Worries About Huawei Persist

Security fears about Huawei products being used in the new 5G networks are still being expressed by the Trump administration, while Google has clarified its position on the matter.

What’s So Bad About Huawei?

Back in July 2018,  espionage chiefs from Australia, Canada, New Zealand, the U.K. and the U.S. (the so-called ‘Five-Eyes’), agreed at a meeting in July this year to try to contain the global growth of Chinese telecoms company Huawei (the world’s biggest producer of telecoms equipment) because of the threat that it could be using its phone network equipment to spy for China.  This led to the US, Australia and New Zealand barring Huawei Technologies Ltd. (with Japan more or less joining the ban) as a supplier for fifth-generation networks.

At the time, the Trump administration drew attention to the matter when Meng Wanzhou, the chief financial officer of Huawei, was detained in Vancouver at the request of U.S. authorities for violating US sanctions on Iran. 

Since then, other countries have joined the ban and other allegations have been made against Huawei e.g. the US Department of Justice (DOJ) charged Huawei with bank fraud and stealing trade secrets back in January 2019. 

What About The UK

As for the UK government, it will allow Huawei equipment to be used in the country’s 5G network, but not in core network functions or critical national infrastructure, and not in nuclear and military sites.  This has led to White House chief of staff Mick Mulvaney visiting just last week to help dissuade the UK from using Huawei’s products in phone networks.

Latest Warning From the US

The latest warning about Huawei products from the US has been voiced by Robert Strayer, who is the US deputy assistant secretary for cyber and communications. Mr Strayer, who is on a tour of Europe this week, warned that allowing Huawei to provide key aspects of the 5G network infrastructure could allow China to undermine it and to have access to “sensitive data”.  Mr Strayer piled on the pressure by warning that if the UK adopts Huawei as a 5G technology vendor it could threaten aspects of intelligence sharing between the US and UK.

Google Clarifies

As a US company, tech giant Google has been banned by the Trump administration since May 2019 from working with Huawei which last year led to Google confirming (via blog post) that it wouldn’t be working with Huawei on new device models or providing any Google apps (Gmail, Maps, YouTube, Play Store) for preload or download on Huawei devices. 

In the light of more recent allegations and warnings about Huawei, Google has chosen to clarify its position in an article on its support pages (find it here https://support.google.com/android/thread/29434011?hl=en).  The article states that “To protect user data privacy, security, and safeguard the overall experience, the Google Play Store, Google Play Protect, and Google’s core apps (including Gmail, YouTube, Maps, and others) are only available on Play Protect certified devices”.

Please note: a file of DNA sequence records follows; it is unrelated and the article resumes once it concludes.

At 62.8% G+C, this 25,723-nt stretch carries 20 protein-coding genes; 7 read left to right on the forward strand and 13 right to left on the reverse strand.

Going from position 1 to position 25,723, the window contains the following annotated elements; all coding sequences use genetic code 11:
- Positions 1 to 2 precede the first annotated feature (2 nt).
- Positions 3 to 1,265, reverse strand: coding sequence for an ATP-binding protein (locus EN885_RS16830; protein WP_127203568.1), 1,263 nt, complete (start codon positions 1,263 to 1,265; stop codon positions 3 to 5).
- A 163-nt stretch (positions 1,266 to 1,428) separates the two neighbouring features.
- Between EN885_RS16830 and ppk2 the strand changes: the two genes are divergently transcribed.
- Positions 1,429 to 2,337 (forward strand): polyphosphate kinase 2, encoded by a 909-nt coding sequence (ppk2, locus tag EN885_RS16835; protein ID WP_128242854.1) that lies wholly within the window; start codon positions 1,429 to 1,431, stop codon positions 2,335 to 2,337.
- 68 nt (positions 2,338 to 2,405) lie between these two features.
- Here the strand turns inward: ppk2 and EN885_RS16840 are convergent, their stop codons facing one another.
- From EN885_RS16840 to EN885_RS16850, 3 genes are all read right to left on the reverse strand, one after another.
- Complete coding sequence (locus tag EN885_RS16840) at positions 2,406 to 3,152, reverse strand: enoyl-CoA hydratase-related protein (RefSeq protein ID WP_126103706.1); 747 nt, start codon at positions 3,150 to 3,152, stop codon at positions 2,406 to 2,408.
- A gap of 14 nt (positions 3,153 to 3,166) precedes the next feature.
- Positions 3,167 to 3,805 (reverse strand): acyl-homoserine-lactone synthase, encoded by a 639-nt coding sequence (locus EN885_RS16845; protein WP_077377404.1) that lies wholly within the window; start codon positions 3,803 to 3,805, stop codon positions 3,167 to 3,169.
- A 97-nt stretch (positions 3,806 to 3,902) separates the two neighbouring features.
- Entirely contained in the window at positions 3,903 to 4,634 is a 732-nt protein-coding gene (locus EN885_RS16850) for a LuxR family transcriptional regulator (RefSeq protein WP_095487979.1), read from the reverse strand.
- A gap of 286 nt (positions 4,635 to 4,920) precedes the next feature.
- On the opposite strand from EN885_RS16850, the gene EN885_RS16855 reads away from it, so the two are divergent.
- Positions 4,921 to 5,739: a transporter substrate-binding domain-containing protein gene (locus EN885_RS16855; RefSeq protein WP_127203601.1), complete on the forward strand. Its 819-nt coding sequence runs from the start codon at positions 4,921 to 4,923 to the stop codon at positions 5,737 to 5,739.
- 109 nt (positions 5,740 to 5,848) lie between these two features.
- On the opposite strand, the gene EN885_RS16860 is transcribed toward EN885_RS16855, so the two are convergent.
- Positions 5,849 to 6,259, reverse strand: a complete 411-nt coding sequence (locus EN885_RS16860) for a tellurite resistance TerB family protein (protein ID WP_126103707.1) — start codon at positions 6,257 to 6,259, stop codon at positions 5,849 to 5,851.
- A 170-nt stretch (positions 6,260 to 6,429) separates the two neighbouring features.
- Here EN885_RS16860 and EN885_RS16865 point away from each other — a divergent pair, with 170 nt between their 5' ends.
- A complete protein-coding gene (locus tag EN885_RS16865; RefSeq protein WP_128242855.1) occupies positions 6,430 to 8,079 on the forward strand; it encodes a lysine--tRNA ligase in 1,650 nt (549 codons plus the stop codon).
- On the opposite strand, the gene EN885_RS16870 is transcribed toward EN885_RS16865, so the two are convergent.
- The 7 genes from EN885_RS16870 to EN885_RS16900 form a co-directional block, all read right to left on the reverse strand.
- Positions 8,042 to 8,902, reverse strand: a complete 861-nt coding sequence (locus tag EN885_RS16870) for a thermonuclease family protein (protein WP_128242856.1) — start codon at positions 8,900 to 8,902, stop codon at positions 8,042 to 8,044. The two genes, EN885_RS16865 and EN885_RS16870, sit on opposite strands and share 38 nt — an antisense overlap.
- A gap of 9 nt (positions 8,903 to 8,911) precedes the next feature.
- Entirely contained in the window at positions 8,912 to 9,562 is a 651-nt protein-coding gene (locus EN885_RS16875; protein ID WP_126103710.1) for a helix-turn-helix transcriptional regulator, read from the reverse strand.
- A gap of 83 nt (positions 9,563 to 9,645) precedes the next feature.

Google says in the article that sideloaded Google apps will not work reliably on Huawei devices.  Sideloaded apps are those which haven't been through a certification process to appear in the Store and to run on a Windows device.  The fear is that sideloading apps could mean that apps could be installed which appear to be genuine and normal, but which may have been altered or tampered with in ways that could compromise user security.  

What Does This Mean For Your Business?

The Trump administration in the US is keeping the pressure on as regards discouraging countries with which it has security and defence connections, and leverage as an ally or friend with to avoid installing Huawei products in networks, particularly in critical parts.  Clearly, a Republican administration (and in this case, and apparently inward-looking one championing US companies) in a country which has traditionally seen communist China as a threat is likely to be at least suspicious of Huawei products.  It is of course, unknown exactly what evidence exists to support the idea, and it should also be remembered that it is not long since President Trump launched a trade war with China, and may also be additionally conscious of spying issues from foreign powers after the allegations of Russian influence possibly influencing his own election as president.

For US, European, and other trusted tech network product companies from elsewhere, less for Huawei could mean more for them, and the rub-off bad publicity for Huawei also seems to have negatively affected Huawei’s sales of phone handsets, which has meant that US, Japanese and other phone suppliers have picked up more phone business.

In the run-up to next US presidential election, and with UK looking for trade deals outside the EU, it is likely that the US will continue to try and bring the UK and other countries round to its way of thinking about Huawei.